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Radius of proton motion in Magnetic field

  1. Mar 30, 2008 #1
    1. The problem statement, all variables and given/known data
    ou're taking a class in space weather physics. Space weather deals with the dynamics of the far upper atmosphere and the magnetic regions surrounding the Earth. You're preparing a term paper on the van Allen belts, regions where high-energy particles are trapped in the Earth's magnetic field. Your textbook says the magnetic field strength at the belts is 0.1 G. To impress your professor, you calculate the radii of the spiral paths of 0.1-MeV, 1-MeV, and 10-MeV protons in the van Allen belts.

    What values do you get for r(0.1 MeV), r(1 MeV), and r(10 MeV) in km?

    2. Relevant equations
    K = [tex]\frac{1}{2}[/tex]mv[tex]^{2}[/tex]

    F[tex]_{B}[/tex] = m[tex]\vec{a}[/tex] = m[tex]\frac{v^{2}}{r}[/tex] = q[tex]\vec{v}[/tex] x [tex]\vec{B}[/tex]

    3. The attempt at a solution

    I keep getting the same values, but the mastering physics answers are different.

    First I convert the MeV values into Joules which =

    0.1 MeV = 100,000eV = 1.6*10[tex]^{-14}[/tex] J
    1MeV = 1.6*10[tex]^{-13}[/tex] J
    10MeV = 1.6*10[tex]^{-12}[/tex] J

    then knowing the energy each proton has, we can find the velocities from:
    K = [tex]\frac{1}{2}[/tex]mv[tex]^{2}[/tex]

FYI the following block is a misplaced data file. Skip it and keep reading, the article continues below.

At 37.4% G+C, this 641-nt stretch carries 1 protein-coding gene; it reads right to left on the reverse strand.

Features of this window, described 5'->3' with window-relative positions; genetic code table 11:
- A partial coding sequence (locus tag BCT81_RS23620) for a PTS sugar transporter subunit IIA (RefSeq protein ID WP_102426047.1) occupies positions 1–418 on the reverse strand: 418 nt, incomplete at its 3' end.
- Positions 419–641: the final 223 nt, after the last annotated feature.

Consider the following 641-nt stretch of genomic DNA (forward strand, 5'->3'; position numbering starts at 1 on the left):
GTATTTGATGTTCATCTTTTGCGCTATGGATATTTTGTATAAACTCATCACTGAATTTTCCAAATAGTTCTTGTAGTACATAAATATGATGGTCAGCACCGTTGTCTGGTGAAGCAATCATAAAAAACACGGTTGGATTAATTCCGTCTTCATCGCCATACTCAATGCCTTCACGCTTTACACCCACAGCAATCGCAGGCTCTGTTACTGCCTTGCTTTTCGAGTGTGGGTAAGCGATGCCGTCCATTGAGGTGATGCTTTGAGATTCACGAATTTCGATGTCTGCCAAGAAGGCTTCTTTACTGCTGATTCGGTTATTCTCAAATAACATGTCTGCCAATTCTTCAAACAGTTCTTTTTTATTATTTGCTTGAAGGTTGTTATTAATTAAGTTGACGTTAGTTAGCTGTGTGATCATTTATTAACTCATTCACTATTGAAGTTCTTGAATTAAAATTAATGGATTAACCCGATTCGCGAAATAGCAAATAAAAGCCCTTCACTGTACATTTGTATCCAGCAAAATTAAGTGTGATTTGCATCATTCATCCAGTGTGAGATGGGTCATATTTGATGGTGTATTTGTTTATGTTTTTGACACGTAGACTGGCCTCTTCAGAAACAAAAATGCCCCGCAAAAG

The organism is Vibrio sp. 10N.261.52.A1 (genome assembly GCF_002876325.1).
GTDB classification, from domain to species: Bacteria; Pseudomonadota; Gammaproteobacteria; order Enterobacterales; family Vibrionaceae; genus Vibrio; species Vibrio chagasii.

then knowing the velocities, we solve for the radius using Lorentz eq.:

    r = [tex]\frac{mv}{qB}[/tex]

    and from this I'm getting:

    r(0.1 MeV) = 3.847 km
    r(1 MeV) = 12.13 km
    r(10 MeV) = 38.5 km

    The mastering physics answers are:
    4.6 km
    14.0 km
    46.0 km respectively

    Is there something that I'm forgetting in my eq's? Should I be considering gravitational potential energy because the particle is at an altitude above the surface of the earth?

    i actually tried this with some basic research on the altitude of the Van Allen belt where protons are, but the range I found was very large, and the velocities ended up being almost identical.

    Any thoughts would be much appreciated.
  2. jcsd
  3. Mar 30, 2008 #2
    Are you sure you're using the right mass for a proton, or converting G into T? My answer for the first one matches the Mastering Physics answer.
  4. Mar 30, 2008 #3
    I have a feeling i'm making a stupid mistake.

    Mass proton = 1.67 * 10[tex]^{-27}[/tex] kg

    0.1G = 0.00001 T = 1 * 10[tex]^{-5}[/tex] T

    is that what you're using?
  5. Mar 30, 2008 #4
    I have a feeling i'm making a stupid mistake.

    Mass proton = 1.67 * 10[tex]^{-27}[/tex]

    0.1G = 0.00001 T = 1 * 10[tex]^{-5}[/tex] T

    q = 1.9 * 10[tex]^{-19}[/tex] C

    is that what you're using?
  6. Mar 30, 2008 #5
  7. Mar 30, 2008 #6

    the same crap i do on my exams!!!!!!!!!
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